Cannabis software is hot. There are point-of-sale systems, product review platforms and more software and services that have been invented as marijuana has been legalized. There are lots of options to choose from—the only problem is that none of the software on the market talked to each other—until now.
Enter Baker, an e-commerce and customer relationship management (CRM) software. Baker has just launched a new API that takes care of the communication problem.
Baker launched the new API just two short months after raising Series A capital of $8 million. Baker is definitely on a roll; they just moved into their new Denver headquarters and also opened brand new offices in both Los Angeles and Seattle.
API stands for applications programming interface; the Baker API integrates 25 various softwares: point-of-sale POS systems like Flowhub, Green Bits, and MJ Freeway, digital signage like BudBoard, GreenScreens and BudtenderTV, and product reviews like PotGuide, Cannabiscope, and Leafly.
Even better, Baker doesn’t charge for API calls. Instead, the product is purely designed as a value-added client tool. Baker generates no revenue from the API.
As Baker itself grew and expanded, the company started seeing the issues firsthand. Softwares didn’t talk to each other, and that presented very challenging situations for Baker’s clients. As they expanded into 800 dispensaries in 20 states, the problem became glaringly apparent.
Let’s say a cannabis retailer wishes to place its menu on Leafly and PotGuide. How does this happen? Not easily. The information has to be manually entered and updated on each platform. The retailer has to utilize precious manpower for this mundane task rather than spending that employee’s time on something much more valuable. And, of course, manual entry of information is always prone to error. When errors occur, customers become disgruntled, and that is never a good thing.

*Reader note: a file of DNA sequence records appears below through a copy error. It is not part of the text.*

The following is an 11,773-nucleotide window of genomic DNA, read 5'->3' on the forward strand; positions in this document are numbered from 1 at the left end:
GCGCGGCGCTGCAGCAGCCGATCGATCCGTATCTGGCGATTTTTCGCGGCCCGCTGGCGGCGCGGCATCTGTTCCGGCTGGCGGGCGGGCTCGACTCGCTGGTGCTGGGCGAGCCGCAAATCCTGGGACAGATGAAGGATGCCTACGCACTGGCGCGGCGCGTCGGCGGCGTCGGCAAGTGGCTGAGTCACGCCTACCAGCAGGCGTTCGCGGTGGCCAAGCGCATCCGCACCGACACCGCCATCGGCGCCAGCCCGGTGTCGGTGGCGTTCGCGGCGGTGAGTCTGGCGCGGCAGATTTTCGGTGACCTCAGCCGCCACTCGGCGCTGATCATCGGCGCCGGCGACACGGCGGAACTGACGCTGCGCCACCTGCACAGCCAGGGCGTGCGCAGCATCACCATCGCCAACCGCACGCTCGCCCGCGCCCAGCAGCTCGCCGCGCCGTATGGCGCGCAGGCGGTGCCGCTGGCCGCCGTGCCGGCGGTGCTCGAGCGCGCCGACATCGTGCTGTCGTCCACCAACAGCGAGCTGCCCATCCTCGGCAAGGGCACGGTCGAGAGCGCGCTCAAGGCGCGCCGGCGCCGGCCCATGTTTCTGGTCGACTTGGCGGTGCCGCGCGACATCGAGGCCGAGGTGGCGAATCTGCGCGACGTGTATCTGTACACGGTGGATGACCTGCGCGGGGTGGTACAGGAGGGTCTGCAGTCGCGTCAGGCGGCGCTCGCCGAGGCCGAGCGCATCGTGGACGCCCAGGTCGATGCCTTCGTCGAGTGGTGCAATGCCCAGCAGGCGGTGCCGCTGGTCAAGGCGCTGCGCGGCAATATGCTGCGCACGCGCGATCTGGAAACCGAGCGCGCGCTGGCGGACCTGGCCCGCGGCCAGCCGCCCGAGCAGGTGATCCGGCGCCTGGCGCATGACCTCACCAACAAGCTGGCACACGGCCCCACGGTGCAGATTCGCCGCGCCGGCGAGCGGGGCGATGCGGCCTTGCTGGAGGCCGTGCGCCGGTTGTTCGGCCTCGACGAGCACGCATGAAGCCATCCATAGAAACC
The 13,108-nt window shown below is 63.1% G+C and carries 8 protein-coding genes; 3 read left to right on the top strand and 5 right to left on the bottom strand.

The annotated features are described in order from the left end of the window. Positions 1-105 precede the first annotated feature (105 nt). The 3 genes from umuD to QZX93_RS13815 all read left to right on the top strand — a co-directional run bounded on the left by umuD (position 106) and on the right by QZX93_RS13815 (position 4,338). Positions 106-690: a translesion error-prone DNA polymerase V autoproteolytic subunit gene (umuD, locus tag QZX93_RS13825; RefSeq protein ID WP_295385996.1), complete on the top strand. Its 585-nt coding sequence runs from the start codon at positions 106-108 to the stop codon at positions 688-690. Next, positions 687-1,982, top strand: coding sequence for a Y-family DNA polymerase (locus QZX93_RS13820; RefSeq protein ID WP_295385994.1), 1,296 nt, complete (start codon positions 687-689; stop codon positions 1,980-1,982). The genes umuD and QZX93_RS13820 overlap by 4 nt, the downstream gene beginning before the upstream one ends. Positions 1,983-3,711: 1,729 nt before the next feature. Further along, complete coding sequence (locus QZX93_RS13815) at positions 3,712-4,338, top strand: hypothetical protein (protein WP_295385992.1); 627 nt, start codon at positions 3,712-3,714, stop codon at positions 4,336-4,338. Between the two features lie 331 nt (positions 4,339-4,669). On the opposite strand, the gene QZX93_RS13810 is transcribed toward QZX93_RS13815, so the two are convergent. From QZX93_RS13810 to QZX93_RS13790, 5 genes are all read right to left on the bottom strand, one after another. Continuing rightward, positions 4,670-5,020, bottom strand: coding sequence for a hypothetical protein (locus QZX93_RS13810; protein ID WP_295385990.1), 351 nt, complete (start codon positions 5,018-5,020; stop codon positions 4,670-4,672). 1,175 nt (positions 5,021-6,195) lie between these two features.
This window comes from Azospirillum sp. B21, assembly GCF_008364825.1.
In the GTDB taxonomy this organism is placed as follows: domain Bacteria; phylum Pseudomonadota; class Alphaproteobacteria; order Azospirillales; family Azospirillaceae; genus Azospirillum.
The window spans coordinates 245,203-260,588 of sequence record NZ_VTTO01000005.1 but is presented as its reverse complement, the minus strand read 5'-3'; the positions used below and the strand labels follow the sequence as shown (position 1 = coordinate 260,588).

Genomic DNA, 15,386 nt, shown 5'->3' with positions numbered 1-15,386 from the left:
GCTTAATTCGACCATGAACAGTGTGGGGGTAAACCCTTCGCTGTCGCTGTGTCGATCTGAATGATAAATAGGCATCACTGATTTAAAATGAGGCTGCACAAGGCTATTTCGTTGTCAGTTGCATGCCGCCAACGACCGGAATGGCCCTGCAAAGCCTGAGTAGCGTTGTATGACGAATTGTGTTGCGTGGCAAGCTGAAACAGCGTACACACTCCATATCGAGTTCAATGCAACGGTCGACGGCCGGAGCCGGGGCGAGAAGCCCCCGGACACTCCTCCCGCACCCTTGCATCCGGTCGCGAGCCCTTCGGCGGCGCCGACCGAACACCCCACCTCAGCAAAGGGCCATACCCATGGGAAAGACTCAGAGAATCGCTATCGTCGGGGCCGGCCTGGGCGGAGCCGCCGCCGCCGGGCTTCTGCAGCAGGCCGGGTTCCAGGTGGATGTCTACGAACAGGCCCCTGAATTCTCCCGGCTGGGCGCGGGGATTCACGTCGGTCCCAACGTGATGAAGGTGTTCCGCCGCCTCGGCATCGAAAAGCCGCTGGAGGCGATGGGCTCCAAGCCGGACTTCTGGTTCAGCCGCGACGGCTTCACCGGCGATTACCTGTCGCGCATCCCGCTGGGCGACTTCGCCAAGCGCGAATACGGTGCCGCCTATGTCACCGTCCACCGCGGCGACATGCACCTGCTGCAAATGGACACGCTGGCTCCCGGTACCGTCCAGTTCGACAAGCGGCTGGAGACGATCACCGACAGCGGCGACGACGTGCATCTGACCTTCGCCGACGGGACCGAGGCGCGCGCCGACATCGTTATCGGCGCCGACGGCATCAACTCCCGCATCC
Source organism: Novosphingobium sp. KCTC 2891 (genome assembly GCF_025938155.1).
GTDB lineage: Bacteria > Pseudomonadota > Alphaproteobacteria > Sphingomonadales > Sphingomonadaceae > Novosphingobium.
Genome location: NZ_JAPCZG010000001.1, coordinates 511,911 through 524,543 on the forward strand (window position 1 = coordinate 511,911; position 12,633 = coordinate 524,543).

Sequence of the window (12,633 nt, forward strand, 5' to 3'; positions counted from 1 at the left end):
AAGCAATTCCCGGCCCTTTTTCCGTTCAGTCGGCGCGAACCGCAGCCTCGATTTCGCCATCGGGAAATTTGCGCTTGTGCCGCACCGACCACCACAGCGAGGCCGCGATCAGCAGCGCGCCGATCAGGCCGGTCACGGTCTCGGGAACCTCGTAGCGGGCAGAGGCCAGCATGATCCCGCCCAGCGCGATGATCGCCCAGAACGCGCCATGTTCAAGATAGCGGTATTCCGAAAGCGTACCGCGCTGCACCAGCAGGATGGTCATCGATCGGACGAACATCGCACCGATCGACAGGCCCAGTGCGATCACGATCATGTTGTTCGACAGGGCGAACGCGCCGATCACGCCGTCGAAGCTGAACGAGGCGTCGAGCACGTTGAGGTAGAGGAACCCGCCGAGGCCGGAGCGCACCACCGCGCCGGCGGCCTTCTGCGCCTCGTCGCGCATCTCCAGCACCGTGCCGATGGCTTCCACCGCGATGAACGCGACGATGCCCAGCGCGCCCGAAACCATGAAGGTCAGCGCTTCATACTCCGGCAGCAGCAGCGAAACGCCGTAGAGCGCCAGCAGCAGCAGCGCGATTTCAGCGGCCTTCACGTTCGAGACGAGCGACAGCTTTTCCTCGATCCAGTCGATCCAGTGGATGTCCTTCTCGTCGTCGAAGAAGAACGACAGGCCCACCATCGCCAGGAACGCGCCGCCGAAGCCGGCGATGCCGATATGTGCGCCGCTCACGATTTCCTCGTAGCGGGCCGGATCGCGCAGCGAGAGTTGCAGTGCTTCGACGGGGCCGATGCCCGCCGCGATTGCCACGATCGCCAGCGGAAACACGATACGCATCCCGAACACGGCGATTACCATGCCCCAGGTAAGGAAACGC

But now life is different--Baker’s API has come to the rescue, and dispensaries everywhere are breathing a sigh of relief. The integration of the API makes doing business much, much easier. Retailers give data access permission for things like real-time inventory and other customer data, and partners share that information.
The data sharing is state-of-the-art; there is no personal customer data being shared. That kind of secure data and information sharing protects customers while at the same time allowing dispensaries to understand their own business-what’s working better, and what’s not, for their customers.
Cannabis industry data is sensitive data—for legal reasons, medical reasons and more. Baker’s API helps dispensaries secure their data. After all, retailers need to do what they do best and leave the data operations to a tech company like Baker.
For example, MJ Freeway’s POS system partners with Baker in the API integration. MJ Freeway views the API as a way to provide their clients much more value; they’ve enjoyed working with Baker in the venture to create a more effective solution for the cannabis industry.
Likewise, Baker says they’re more than happy to partner with best-in-breed tech vendors like MJ Freeway and others, and that they’re always looking for new tech vendors for their clients. Baker wants to partner, not take over. For example, Baker will not go into the point-of-sale market; they’ll leave that to experts like MJ Freeway and other POS providers. Baker is content to enhance relationships with all API participants and be the gurus that make data available to all these tools. From there, Baker says the software providers can build software on top of their data all day long.